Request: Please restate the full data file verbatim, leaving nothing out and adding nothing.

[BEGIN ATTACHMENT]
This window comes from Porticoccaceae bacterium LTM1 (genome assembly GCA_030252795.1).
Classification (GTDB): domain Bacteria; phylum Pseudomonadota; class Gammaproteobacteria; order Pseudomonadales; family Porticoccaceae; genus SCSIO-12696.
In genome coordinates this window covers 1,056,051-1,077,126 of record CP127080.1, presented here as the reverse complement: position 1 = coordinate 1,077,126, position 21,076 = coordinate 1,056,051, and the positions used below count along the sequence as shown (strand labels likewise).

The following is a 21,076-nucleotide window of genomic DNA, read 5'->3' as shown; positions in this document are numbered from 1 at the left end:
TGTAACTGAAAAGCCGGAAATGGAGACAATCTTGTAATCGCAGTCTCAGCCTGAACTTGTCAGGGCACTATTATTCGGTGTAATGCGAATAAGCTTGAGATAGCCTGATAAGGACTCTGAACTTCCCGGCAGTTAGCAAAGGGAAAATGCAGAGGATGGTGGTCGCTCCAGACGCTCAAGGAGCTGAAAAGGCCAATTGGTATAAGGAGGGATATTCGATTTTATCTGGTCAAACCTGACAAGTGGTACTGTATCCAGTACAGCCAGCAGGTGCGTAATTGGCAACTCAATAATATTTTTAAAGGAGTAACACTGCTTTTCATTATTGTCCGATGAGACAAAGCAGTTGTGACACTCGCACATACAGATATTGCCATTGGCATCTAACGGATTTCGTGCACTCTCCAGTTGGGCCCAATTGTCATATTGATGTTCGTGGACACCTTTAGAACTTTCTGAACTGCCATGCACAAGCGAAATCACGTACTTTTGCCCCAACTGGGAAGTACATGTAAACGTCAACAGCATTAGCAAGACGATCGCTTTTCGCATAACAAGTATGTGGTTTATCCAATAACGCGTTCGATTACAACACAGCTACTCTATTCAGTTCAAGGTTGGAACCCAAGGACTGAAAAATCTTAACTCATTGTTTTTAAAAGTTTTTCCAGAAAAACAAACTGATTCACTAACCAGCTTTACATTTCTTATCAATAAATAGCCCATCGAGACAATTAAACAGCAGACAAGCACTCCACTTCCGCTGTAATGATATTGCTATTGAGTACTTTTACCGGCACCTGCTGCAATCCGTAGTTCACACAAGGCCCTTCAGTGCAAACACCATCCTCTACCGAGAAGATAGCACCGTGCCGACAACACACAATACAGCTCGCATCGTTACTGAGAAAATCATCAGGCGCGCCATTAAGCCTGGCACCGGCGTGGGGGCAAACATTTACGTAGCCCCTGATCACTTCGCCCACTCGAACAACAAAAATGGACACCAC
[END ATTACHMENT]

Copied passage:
This window comes from Porticoccaceae bacterium LTM1 (genome assembly GCA_030252795.1).
Classification (GTDB): domain Bacteria; phylum Pseudomonadota; class Gammaproteobacteria; order Pseudomonadales; family Porticoccaceae; genus SCSIO-12696.
In genome coordinates this window covers 1,056,051-1,077,126 of record CP127080.1, presented here as the reverse complement: position 1 = coordinate 1,077,126, position 21,076 = coordinate 1,056,051, and the positions used below count along the sequence as shown (strand labels likewise).

The following is a 21,076-nucleotide window of genomic DNA, read 5'->3' as shown; positions in this document are numbered from 1 at the left end:
TGTAACTGAAAAGCCGGAAATGGAGACAATCTTGTAATCGCAGTCTCAGCCTGAACTTGTCAGGGCACTATTATTCGGTGTAATGCGAATAAGCTTGAGATAGCCTGATAAGGACTCTGAACTTCCCGGCAGTTAGCAAAGGGAAAATGCAGAGGATGGTGGTCGCTCCAGACGCTCAAGGAGCTGAAAAGGCCAATTGGTATAAGGAGGGATATTCGATTTTATCTGGTCAAACCTGACAAGTGGTACTGTATCCAGTACAGCCAGCAGGTGCGTAATTGGCAACTCAATAATATTTTTAAAGGAGTAACACTGCTTTTCATTATTGTCCGATGAGACAAAGCAGTTGTGACACTCGCACATACAGATATTGCCATTGGCATCTAACGGATTTCGTGCACTCTCCAGTTGGGCCCAATTGTCATATTGATGTTCGTGGACACCTTTAGAACTTTCTGAACTGCCATGCACAAGCGAAATCACGTACTTTTGCCCCAACTGGGAAGTACATGTAAACGTCAACAGCATTAGCAAGACGATCGCTTTTCGCATAACAAGTATGTGGTTTATCCAATAACGCGTTCGATTACAACACAGCTACTCTATTCAGTTCAAGGTTGGAACCCAAGGACTGAAAAATCTTAACTCATTGTTTTTAAAAGTTTTTCCAGAAAAACAAACTGATTCACTAACCAGCTTTACATTTCTTATCAATAAATAGCCCATCGAGACAATTAAACAGCAGACAAGCACTCCACTTCCGCTGTAATGATATTGCTATTGAGTACTTTTACCGGCACCTGCTGCAATCCGTAGTTCACACAAGGCCCTTCAGTGCAAACACCATCCTCTACCGAGAAGATAGCACCGTGCCGACAACACACAATACAGCTCGCATCGTTACTGAGAAAATCATCAGGCGCGCCATTAAGCCTGGCACCGGCGTGGGGGCAAACATTTACGTAGCCCCTGATCACTTCGCCCACTCGAACAACAAAAATGGACACCAC